Uncertainty is the only sure thing for autoworker
Chrysler job often unstable
Dan Petersen, 56, from Curtice, Ohio, hangs out on his front porch . He has been working for the past 37 years and is worried about retiring. "I sit on my porch and watch the world go by," he said.
In Dan's own words
Dan Petersen, a 56-year-old Chrysler worker from Curtice, Ohio, said he wants to help his company succeed, but he’s tired of UAW workers being blamed for the company’s problems.
Dan Petersen, a 56-year-old worker at Chrysler LLC's Toledo Machining Plant, said he's eager to see what comes of the UAW negotiations with the automakers, but he won't be waiting until midnight Friday as the contract expires to see what, if any, details are released.
"I can't stay up that late; I get up at 4 in the morning," said Petersen, who tends to cows on a small family farm each day before heading to work.If Petersen stayed up late every time his work life was in limbo at Chrysler, he would never get any sleep. Uncertainty is part of the job for autoworkers, particularly those at a facility like Toledo Machining that makes parts for the final assembly plants.
For more than a decade, Ford Motor Co., General Motors Corp. and Chrysler have steadily spun out or outsourced parts production to companies that pay workers lower wages and offer less generous benefits.
Toledo Machining, which employs 1,500, still makes steering columns and torque converters, but the possibility of Chrysler closing or selling the plant has been speculated since the last contract in 2003.
Working for Chrysler always has been a roller coaster ride, Petersen said. Raised on a farm in Curtice, a small town east of Toledo, he got his first job at Chrysler in 1969.
He was laid off from 1979 to 1985 during the oil crisis. Chrysler then came back strong in the 1990s, thanks to SUVs, minivans and a redesigned Ram truck.
But the Detroit automakers have entered difficulties again, losing a combined $15 billion last year. Petersen said he wants Chrysler to make money, but he and his colleagues have a hard time figuring out just how bad things are, he said.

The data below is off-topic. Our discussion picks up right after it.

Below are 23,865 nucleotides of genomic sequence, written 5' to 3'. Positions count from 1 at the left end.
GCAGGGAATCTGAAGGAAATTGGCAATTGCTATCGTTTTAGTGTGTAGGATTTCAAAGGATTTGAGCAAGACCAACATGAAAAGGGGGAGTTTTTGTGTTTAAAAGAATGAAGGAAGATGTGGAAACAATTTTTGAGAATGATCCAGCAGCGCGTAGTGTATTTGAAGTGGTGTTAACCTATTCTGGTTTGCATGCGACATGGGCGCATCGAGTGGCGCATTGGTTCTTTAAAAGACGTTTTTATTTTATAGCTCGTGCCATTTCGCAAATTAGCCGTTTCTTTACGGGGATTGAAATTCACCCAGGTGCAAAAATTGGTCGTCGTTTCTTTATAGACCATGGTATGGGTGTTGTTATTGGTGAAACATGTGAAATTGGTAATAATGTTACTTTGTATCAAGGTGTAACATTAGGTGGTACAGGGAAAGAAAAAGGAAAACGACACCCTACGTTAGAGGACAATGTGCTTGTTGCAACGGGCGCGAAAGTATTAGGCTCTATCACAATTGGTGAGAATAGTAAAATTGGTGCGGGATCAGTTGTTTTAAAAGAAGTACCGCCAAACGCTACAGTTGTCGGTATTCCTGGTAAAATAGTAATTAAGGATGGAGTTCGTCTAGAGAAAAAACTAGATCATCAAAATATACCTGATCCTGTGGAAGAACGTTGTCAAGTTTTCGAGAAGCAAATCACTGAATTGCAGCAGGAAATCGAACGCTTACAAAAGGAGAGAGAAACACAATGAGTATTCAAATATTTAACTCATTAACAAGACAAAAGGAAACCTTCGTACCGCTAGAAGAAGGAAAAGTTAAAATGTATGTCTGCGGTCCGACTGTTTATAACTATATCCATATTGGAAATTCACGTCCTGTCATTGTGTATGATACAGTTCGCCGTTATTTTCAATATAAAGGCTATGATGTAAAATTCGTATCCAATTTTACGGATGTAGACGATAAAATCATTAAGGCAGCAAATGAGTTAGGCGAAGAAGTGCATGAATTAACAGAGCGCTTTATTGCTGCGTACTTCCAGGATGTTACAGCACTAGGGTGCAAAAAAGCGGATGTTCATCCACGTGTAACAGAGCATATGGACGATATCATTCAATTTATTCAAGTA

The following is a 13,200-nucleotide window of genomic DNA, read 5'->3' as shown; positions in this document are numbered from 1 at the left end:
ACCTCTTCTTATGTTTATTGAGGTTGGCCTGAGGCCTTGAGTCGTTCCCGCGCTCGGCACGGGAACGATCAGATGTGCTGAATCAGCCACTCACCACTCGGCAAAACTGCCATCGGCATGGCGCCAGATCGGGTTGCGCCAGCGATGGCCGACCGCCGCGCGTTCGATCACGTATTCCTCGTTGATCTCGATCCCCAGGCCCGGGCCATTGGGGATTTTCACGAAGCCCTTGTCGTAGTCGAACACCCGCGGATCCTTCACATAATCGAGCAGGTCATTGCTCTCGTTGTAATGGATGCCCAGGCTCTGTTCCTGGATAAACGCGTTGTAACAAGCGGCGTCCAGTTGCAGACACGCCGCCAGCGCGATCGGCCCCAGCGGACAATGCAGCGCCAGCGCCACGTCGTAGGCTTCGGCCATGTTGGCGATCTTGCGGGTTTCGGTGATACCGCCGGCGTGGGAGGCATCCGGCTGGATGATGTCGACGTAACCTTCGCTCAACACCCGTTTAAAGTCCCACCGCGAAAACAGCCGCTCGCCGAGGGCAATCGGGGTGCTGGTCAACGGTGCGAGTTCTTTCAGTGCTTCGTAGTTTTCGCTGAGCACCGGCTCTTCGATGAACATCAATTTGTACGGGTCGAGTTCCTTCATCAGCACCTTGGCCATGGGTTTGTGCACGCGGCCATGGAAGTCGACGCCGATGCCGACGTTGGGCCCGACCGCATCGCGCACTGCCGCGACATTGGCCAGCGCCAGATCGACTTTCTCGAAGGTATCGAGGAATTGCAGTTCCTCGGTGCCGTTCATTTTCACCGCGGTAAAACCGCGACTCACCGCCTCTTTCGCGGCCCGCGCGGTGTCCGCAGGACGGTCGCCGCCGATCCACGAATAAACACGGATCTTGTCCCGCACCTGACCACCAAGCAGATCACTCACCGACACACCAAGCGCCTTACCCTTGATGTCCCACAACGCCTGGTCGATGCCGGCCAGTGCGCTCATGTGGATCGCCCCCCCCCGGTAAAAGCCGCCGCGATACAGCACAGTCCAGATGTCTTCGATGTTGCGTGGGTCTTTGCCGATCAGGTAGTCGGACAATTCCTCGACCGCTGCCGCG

Chrysler, Ford and GM push hard for wage and benefits cuts well ahead of contract talks, Petersen said. They seem to have a campaign to condition workers to accept that concessions are inevitable, he said.
"I think they've got psychiatrists and psychoanalysts on staff," Petersen said. "For the last couple of years, they put a little snippet in the paper here and there. ... After people read that for a while, they get it in their head 'I'm going to have to take something.' I really think they play with your mind over a period of time."
He's glad to have the UAW on his side, but it's hard to get a read on the UAW, too, Petersen said. Few details flow down to the rank-and-file workers, he said.
"We don't get much information. You just go in and do the best job you can do and pray things work out," he said.
As these contracts near an end, Petersen said he is grateful all of his children are out of high school. He and his wife, Ruth, have three children, ages 18 to 28. One is a school teacher, another is studying to be an aircraft mechanic and the youngest is a communications major at an Ohio university.
With more than 37 years' seniority, Petersen could retire, but he's worried the company could make changes to pension payouts and retiree benefits.
He would rather keep working and save more money. "What if I screw up and live another 30 years?" he asked.